Algebraic graph theory
 Responsibility
 Norman Biggs.
 Language
 English.
 Edition
 2nd ed.
 Imprint
 Cambridge : Cambridge University Press 1993.
 Physical description
 vi, 205 p. ; 23 cm.
 Series
 Cambridge mathematical library
Access
Available online
Math & Statistics Library
Stacks
Call number  Status 

QA166 .B53 1993  Unknown 
QA166 .B53 1993  Unknown 
More options
Creators/Contributors
 Author/Creator
 Biggs, Norman.
Contents/Summary
 Bibliography
 Includes bibliographical references (p. [191]201) and index.
 Contents

 1. Introduction to algebraic graph theory Part I. Linear Algebra in Graphic Thoery: 2. The spectrum of a graph 3. Regular graphs and line graphs 4. Cycles and cuts 5. Spanning trees and associated structures 6. The treenumber 7. Determinant expansions 8. Vertexpartitions and the spectrum Part II. Colouring Problems: 9. The chromatic polynomial 10. Subgraph expansions 11. The multiplicative expansion 12. The induced subgraph expansion 13. The Tutte polynomial 14. Chromatic polynomials and spanning trees Part III. Symmetry and Regularity: 15. Automorphisms of graphs 16. Vertextransitive graphs 17. Symmetric graphs 18. Symmetric graphs of degree three 19. The covering graph construction 20. Distancetransitive graphs 21. Feasibility of intersection arrays 22. Imprimitivity 23. Minimal regular graphs with given girth References Index.
 (source: Nielsen Book Data)
 Publisher's Summary
 This is a substantial revision of a muchquoted monograph, first published in 1974. The structure is unchanged, but the text has been clarified and the notation brought into line with current practice. A large number of 'Additional Results' are included at the end of each chapter, thereby covering most of the major advances in the last twenty years. Professor Biggs' basic aim remains to express properties of graphs in algebraic terms, then to deduce theorems about them. In the first part, he tackles the applications of linear algebra and matrix theory to the study of graphs; algebraic constructions such as adjacency matrix and the incidence matrix and their applications are discussed in depth. There follows an extensive account of the theory of chromatic polynomials, a subject which has strong links with the 'interaction models' studied in theoretical physics, and the theory of knots. The last part deals with symmetry and regularity properties. Here there are important connections with other branches of algebraic combinatorics and group theory. This new and enlarged edition this will be essential reading for a wide range of mathematicians, computer scientists and theoretical physicists.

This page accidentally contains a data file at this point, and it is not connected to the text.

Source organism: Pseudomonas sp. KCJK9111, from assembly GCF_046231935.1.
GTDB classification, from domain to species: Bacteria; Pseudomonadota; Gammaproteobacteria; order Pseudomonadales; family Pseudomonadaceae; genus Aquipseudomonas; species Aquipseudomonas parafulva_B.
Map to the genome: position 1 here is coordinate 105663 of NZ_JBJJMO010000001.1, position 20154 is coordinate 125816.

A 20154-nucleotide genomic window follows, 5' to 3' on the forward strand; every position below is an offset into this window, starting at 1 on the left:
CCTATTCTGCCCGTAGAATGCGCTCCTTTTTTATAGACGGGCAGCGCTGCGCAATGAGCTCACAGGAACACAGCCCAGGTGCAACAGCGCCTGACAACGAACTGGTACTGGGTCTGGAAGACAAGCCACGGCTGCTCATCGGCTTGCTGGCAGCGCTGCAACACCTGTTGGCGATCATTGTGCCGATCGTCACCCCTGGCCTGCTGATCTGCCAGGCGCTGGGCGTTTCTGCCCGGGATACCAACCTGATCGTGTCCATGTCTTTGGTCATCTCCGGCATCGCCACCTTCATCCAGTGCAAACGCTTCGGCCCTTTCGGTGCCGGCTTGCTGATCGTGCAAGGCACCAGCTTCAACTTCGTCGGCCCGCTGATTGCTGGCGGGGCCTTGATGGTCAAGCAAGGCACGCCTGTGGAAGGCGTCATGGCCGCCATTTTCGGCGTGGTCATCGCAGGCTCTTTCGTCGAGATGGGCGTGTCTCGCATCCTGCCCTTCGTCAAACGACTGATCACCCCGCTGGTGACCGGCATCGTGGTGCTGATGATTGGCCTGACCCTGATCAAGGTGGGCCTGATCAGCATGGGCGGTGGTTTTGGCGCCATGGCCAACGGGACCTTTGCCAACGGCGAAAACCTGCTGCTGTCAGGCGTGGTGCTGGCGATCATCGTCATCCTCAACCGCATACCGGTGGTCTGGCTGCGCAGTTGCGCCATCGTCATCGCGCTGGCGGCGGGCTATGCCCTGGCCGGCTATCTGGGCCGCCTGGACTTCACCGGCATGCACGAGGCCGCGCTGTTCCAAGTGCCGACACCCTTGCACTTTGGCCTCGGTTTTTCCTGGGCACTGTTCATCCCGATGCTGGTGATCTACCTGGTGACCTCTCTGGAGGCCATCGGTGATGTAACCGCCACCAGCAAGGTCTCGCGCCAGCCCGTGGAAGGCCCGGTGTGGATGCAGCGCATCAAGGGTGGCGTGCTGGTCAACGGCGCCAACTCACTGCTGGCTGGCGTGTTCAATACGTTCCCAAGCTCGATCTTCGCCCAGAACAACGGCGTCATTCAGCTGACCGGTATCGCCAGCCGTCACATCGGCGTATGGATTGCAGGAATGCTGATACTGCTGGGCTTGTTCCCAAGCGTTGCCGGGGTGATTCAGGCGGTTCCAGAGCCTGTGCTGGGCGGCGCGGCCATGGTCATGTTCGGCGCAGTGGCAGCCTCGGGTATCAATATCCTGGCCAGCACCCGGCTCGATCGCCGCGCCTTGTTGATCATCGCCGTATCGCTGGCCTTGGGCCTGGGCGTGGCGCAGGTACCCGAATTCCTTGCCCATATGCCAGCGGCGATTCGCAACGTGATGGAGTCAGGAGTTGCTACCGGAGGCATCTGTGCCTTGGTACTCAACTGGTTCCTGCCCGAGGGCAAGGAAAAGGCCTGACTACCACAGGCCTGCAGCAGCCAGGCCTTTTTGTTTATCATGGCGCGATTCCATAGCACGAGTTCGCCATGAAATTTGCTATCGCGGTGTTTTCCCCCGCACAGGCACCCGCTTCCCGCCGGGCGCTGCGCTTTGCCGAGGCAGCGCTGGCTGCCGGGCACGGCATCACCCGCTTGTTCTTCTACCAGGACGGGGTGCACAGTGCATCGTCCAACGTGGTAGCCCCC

(source: Nielsen Book Data)
Subjects
 Subject
 Graph theory.
Bibliographic information
 Publication date
 1993
 ISBN
 0521458978
 9780521458979